To gauge by the 15 essays that comprise More Curious, Sean Wilsey’s curiosity runs rampant. (His paying job as a freelancing journalist, it would appear, serves his natural proclivities well.) As most essayists tend to be, he’s an avid student of the complexities of human nature. He’s observational but not didactic or doggedly argumentative. He’s evidently a bibliophile too, but one who’s happily and insistently catholic in his tastes: a comic book’s word bubble might intrigue him as much as a philosophic tome. And while his essays typically stem from personal experiences (a road trip, a bout as a volunteer, an interview assignment, another road trip), they branch out; they’re restless, rich with footnotes (in spirit if not in fact), asides, and digressions. Take this latter point as a compliment, though for a reader for whom, say, David Foster Wallace’s manic, scattered, and occasionally schizoid style is just too much, and for whom elegant symmetry and clearly announced key points are any essay’s marks of excellence, Wilsey might not be an optimal choice.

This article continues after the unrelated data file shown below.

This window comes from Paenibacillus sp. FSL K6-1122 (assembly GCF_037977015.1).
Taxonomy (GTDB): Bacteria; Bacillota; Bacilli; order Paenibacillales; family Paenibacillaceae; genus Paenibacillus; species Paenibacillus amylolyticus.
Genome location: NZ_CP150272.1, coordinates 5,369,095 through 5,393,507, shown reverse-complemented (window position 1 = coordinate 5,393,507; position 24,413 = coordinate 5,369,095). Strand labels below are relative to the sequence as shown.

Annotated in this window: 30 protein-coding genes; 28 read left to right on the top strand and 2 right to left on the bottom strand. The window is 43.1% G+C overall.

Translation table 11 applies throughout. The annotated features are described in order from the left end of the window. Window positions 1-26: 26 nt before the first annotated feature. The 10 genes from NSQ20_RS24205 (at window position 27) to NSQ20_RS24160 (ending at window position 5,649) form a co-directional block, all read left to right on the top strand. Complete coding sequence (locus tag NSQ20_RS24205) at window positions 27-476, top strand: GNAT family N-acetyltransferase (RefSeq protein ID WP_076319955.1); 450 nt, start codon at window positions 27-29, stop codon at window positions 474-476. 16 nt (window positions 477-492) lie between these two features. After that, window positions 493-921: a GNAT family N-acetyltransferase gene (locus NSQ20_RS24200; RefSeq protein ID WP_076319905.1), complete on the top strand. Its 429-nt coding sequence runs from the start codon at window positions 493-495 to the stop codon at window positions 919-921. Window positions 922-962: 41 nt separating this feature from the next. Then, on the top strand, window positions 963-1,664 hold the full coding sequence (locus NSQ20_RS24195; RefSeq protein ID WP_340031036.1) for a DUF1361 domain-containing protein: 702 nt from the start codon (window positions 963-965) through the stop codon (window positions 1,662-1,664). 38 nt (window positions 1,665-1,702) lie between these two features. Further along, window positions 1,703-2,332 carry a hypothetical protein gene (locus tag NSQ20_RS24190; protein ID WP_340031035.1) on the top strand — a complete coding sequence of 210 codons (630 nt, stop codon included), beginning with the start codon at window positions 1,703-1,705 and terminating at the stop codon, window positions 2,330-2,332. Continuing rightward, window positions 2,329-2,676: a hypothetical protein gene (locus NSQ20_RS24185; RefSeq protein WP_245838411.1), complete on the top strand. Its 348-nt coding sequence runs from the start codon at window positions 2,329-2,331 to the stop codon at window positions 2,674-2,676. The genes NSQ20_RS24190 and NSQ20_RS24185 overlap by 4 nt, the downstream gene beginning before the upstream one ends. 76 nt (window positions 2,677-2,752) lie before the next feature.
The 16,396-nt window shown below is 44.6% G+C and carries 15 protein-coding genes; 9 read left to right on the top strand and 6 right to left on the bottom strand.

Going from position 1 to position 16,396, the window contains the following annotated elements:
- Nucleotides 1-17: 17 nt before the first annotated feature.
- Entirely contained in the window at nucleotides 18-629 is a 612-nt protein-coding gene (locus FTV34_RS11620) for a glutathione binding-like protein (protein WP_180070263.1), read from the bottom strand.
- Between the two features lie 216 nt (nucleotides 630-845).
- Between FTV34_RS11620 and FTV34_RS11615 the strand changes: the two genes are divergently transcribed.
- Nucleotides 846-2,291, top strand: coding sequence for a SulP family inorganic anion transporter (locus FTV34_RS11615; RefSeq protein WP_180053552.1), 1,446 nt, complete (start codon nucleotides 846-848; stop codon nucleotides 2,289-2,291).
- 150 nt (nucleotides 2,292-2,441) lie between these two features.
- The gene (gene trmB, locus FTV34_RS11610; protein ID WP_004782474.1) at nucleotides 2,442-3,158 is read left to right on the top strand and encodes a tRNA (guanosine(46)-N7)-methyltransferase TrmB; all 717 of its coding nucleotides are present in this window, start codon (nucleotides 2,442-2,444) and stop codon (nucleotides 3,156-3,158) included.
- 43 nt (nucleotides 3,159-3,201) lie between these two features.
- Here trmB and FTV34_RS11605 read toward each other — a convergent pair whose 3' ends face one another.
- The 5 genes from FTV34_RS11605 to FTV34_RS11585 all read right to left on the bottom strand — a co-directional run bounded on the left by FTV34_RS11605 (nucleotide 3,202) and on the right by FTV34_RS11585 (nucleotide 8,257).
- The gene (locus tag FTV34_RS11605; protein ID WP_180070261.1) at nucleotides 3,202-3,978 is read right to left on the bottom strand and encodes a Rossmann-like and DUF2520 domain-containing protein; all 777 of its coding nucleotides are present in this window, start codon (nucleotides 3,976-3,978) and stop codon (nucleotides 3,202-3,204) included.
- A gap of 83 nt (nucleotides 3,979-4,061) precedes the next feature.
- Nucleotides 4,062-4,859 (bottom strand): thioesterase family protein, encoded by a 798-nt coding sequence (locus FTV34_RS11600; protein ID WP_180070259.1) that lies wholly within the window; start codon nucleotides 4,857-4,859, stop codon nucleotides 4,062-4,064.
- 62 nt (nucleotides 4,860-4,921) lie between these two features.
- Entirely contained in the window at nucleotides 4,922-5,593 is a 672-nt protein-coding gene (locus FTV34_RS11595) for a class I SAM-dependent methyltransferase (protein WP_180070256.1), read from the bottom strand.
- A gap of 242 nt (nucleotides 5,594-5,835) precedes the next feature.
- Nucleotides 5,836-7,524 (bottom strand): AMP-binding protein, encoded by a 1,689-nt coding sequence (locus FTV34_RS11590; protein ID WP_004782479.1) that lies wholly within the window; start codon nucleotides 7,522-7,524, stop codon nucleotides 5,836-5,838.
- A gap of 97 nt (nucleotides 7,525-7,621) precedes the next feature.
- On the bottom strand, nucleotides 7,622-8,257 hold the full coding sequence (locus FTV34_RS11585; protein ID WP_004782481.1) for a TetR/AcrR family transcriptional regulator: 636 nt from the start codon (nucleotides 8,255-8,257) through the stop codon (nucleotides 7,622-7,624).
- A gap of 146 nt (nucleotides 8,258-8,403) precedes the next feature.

Consider “Using So Little” (2003). Characteristic of Wilsey’s approach, the essay contains reminiscences about his San Francisco boyhood, an actual recipe for Venom Surprise—“1 medium sized King Cobra (Rattlers will do. Sidewinders, Diamond Backs, take your pick),” etc.—several old letters to Thrasher magazine (complete with snide, single-line replies from its editor), a cellertracker.com [sic] review of a 1975 Cabernet Sauvignon, column excerpts from The Chef—Thrasher’s admired “wily, dirty, broke but unbroken” food columnist—and extensive quotations from skateboarding’s elder statesmen. Between all these bits Wilsey builds an essay that celebrates the essential if contradictory purity of skateboarding as a sport and a state of mind (“In a paved landscape skateboarders are both dangerous and invisible, inhabitants of the interstices—rats, the city a series of tunnels and chutes, skaters perfectly adapted”) while mourning its loss and railing against the corporate, celebrity-fixated ethos that has apparently taken hold (“And it’s hard not to hate how skating has changed”).